3.2. In Situ Polymerization

In recent years, in situ polymerization has become a popular technology for creating conductive nanocomposite because of its varied and advantageous approach to polymerization that directly uses 90 mixtures of monomer and nanoparticles with various additives. Grothe et al. highlighted the differences between in situ polymerization and other surface modification approaches, such as nanoparticle fusing, and the benefits of in situ polymerization over other methods [218]. Due to the intense interaction between two side-by-side polymer chains, most conductive polymers are thermally unstable and not soluble in different solvents. However, in situ polymerization can polymerize in various ways depending on the conductive polymer for different applications, such as in situ chemical polymerization, in situ electrochemical polymerization, in situ vapor phase polymerization, and in situ polymerization in a supercritical fluid [219].
Liu et al. mentioned that in situ polymerization can reduce the impedance of the electrolyte interface and bring interfacial compatibility and stability to solid-state lithium batteries, thereby simplifying the process of polymerization [220]. Highly electrically conductive and thermally stable graphene/polyaniline (GN/PANI) nanocomposite was synthesized by in situ polymerization [221].
In situ polymerization, according to Park et al., aids in the efficient dispersion of carbon SWNTs in polymer composites in the presence of sonication, which was previously challenging due to the non-reactive surface of SWNTs [17]. The resulting nanocomposite is electrically conductive and optically transparent, with improved mechanical characteristics and thermal stability at low concentrations (0.1% of vol). Hong et al. used ferric p-toluenesulfonic acid (FepTS) and FeCl3 as oxidants to investigate in situ polymerization of PEDOT on nylon 6, PET, and poly (trimethylene terephthalate) (PTT) fabrics and compared different properties of PEDOT/nylon-6, which has the best conductivity of all the nanocomposites; however, PTT/PEDOT is the most stable [222].

3.3. Coating

A textile conductive coating is a material layer that adheres to a textile structure (fiber, yarn, or fabrics). These coatings are used to make the textile material conductive or to add functionality to the textiles. Coating methods are industrial technologies used to adapt the properties of textiles to those required for technical and specialty applications. The variety of methods allows for good adaption to end-use requirements [223].

3.3.1. Dip Coating

Dip coating is a simple and cost-effective process commonly used in various industrial fields for depositing coating material onto any substrate, along with metallic and ceramic polymer film and textile materials. The process could be interpreted as depositing aqueous liquid phase coating solutions on the surface of any substrate [224,225,226]. Conductive materials are typically dissolved in solutions that are immediately deposited on the surface of the substrate, after which, to obtain the dry film, the sedimentary conductive wet coating has to be evaporated. The technique associates submerging the textile material in the solution of the conductive coating materials, ensuring that the textile material is completely penetrated and then withdrawn from the solution materials. Notably, this supposedly easy process of constructing film through dip coating comprises complex chemical and physical multi-variable norms. The thickness and morphology of depositing thin conductive films were determined by various criteria such as dipping time, withdrawal speed, dipping cycles, substrate (textile material) surface, density, viscosity, surface tension, and evaporation of the conductive coating solution [227,228,229]. Various modified dip coating techniques, such as solution dip coating, sol-gel dip coating, multi-layer dip coating, and vacuum-assisted dip coating, are significant to manufacture deposited films on the surface of textile materials.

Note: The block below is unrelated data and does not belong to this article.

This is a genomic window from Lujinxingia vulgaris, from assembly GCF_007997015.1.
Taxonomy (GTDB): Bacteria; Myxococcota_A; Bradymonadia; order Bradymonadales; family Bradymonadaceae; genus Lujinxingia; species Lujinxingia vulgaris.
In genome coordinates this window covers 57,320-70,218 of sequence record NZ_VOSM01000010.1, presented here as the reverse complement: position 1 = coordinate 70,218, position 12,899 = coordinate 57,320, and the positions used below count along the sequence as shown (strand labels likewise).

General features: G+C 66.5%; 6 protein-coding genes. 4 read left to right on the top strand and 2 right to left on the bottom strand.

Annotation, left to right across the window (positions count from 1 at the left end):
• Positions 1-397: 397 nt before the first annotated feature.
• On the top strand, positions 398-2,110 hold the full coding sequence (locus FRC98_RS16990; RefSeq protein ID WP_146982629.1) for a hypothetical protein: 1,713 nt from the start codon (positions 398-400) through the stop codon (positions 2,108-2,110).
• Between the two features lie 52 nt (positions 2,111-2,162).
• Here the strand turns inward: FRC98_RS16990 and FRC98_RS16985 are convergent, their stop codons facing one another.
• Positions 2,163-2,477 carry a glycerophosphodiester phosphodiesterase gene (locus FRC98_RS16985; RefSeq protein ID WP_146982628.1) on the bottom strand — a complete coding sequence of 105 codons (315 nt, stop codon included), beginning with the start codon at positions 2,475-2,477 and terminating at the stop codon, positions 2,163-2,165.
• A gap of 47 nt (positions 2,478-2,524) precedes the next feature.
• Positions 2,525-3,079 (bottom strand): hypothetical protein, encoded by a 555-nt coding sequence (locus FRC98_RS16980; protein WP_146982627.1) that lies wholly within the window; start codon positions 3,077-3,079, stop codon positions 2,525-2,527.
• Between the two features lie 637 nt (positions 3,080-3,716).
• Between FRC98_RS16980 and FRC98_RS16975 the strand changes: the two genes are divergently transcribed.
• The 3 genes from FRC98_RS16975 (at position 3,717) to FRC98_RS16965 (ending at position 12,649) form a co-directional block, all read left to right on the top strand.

Solution dip coating is the most straightforward technique of forming a film on textile materials’ surfaces and is typically used in increasing production. Since it is the most commonly used method in textile manufacturing, dip coating is often referred to as starch finishing or sizing. Solution dip is a user-friendly process to operate and can increase the efficiency of production. However, on the opposite, the solution of dipping the uniformity of the coating is weak and the bonding state is relatively poor [229]. Cotton fabric containing high electrical conductivity has been confirmed to have been established by a two-step dipping and coating. The cotton fabric was immersed in an acetone solution and rinsed properly with deionized water after drying in an oven. Then, GO was coated onto the fabric surface by dipping the modified cotton fabric into GO dispersed solution for two cycles. After that, a padding process was conducted to remove the excess material using a pair of rollers and high vacuum pressure [230]. The dipping process is shown in Figure 3.
Sol-gel technology is a relatively novel method for endowing unique properties upon textiles and is affiliated with decreased ecological impacts [231]. Various functional characteristics such as antibacterial function [232], UV radiation protection [233], dye fastness [234], anti-wrinkle finishing [235], super-hydrophobicity [236], and biomolecule immobilization have been introduced by this method. MWCNTs for conductive purposes and methyltrimethoxy silane for hydrophobicity purposes were coated by the sol-gel process on cotton fabric [237]. The process involves Sol preparation, which is a mixture of methanol, distilled water, and MWCNTs of definite concentration and quantity. Following this, the Sol was mixed well by a magnetic mixer. Then, the cotton fabric was added to the Sol. After checking several parameters, the ultimate result was 40 kΩ cm−2 [237].